“Fuck me, honey, fuck me, please,” Shirley
Asked, more than squirming underneath me
In the park, drunk, as I was drunk, both
Celebrating, if getting drunk fast
Is what you do when a war ends, not aware
At all of what two atomic bombs had done
To Hiroshima, Nagasaki, strange names only
I wanted to, but didn’t dare.
The whole town was dancing in that park, all
Drunk, too, but they still had eyes, and I
Still had my own eyes, so couldn’t, didn’t.
Shirley dropped me a week later, wouldn’t
Come to the phone. I guessed it was because
Her boy-friend was coming home from the Navy.
But some of her lovely honey still sticks on me
Drips, saying I made a mistake in the park
That night, in the welcoming exulting August
Grass, green, furry, warm, as Shirley was,
Not yet know “we won the war” by dumping
Fast sizzling, printable death (with echoes
Sounding still) on places packed with people,
And so easily, almost casually,
as the loud folks
In the park would have glazed on Shirley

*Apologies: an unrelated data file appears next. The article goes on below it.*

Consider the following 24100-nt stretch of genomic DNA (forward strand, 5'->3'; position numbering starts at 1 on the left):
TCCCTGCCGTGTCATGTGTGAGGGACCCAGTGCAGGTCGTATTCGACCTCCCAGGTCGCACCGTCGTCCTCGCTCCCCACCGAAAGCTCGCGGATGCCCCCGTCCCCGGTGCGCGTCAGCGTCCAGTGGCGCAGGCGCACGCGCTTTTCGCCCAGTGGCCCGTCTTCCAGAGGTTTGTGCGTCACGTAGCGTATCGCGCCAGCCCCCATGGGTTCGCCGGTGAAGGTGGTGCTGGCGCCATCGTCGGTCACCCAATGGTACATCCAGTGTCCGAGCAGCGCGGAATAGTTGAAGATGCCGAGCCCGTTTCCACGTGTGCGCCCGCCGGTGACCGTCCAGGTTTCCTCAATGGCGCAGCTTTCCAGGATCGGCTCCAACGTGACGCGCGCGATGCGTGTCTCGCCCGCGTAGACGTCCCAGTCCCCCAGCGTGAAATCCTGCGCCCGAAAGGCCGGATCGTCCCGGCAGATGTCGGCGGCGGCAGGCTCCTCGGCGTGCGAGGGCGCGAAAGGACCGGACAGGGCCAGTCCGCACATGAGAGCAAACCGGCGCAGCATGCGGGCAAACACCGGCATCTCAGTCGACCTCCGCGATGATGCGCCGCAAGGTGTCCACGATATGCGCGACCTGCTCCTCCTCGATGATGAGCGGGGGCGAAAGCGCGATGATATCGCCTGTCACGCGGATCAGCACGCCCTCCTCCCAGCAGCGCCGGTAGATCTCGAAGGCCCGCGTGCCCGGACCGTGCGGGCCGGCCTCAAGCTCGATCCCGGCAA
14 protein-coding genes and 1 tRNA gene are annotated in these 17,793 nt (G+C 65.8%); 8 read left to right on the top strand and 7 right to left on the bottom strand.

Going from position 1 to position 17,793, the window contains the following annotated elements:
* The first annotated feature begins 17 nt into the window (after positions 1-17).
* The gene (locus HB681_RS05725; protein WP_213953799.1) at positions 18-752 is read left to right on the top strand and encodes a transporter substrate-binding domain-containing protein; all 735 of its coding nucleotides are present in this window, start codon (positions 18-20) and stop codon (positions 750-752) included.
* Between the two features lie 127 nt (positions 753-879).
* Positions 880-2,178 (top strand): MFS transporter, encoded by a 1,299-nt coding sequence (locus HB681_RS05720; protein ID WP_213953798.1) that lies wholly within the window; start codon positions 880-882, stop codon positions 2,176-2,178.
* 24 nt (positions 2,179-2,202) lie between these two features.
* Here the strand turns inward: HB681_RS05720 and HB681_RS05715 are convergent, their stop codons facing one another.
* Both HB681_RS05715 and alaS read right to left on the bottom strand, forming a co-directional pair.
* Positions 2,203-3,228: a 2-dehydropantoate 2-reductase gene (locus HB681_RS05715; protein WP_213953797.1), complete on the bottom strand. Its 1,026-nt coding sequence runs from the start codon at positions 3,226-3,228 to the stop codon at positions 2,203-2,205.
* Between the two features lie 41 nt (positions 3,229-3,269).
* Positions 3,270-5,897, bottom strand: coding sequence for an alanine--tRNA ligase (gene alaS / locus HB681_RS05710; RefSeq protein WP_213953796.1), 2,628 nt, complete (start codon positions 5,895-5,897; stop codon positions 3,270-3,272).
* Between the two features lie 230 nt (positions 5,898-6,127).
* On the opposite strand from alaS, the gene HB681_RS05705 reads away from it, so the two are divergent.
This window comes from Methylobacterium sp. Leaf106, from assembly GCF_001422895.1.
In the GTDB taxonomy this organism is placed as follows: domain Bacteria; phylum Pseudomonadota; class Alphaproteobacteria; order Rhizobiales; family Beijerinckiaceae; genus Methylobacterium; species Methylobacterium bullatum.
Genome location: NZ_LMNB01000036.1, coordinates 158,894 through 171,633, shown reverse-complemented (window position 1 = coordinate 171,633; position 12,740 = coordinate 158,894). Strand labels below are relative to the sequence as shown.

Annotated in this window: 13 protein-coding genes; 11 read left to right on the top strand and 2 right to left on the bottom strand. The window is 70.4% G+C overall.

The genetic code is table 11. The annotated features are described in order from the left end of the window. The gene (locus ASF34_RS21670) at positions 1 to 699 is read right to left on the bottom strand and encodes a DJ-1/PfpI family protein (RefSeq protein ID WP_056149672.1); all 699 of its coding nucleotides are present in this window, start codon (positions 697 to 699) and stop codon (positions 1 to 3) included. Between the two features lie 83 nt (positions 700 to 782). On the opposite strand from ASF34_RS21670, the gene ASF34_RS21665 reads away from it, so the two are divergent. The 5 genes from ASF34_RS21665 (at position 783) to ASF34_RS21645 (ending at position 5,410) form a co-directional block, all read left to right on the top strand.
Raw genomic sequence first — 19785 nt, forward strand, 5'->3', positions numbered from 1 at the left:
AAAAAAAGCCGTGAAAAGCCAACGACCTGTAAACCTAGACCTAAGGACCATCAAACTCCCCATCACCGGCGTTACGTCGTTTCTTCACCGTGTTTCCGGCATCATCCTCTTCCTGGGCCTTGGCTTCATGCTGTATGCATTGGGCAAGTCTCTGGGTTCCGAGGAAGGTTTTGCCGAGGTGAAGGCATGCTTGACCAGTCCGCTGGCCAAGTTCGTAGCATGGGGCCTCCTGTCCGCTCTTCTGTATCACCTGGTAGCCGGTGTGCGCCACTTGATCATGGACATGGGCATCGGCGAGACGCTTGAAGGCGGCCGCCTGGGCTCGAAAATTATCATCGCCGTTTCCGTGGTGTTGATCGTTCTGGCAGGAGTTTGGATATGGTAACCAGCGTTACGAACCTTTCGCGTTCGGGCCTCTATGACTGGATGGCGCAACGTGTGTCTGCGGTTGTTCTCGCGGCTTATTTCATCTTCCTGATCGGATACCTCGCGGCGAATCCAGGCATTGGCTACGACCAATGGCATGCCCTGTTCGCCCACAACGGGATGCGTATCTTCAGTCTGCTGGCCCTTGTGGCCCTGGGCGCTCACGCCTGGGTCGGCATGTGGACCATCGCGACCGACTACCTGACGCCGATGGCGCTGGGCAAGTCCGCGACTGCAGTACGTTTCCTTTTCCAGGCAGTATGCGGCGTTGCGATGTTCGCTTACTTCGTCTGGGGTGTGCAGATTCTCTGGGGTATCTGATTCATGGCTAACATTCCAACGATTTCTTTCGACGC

And me, a couple of kids, doing what we didn’t.
Nothing to see.
Shirley and I were as torrid
And young as those bombs, but their flash was aimed.
(8/15/45 – 2/1/94)
from Touch: Poems
Commentary: As with many of my poems, this one came from sleep. I awoke one morning hearing the voice of the first line loud and clear, a voice I had not heard for nearly fifty years, but authentic, it was Shirley’s voice, indeed. And it cast me back to what had happened (or didn’t) on August 15th, 1945.
And that made me need to recapture the whole meaning of what “we won the war” meant in its whole. Kids like Shirley and me – and I think everyone else in the park regardless of age – did not know what those two atomic bombs had done, we couldn’t have. Yet in time we realized what monstrous attacks had done in our name. Guiltless, in one sense, we are all guilty, and that black hand on our shoulders insists that nothing like that should happen again.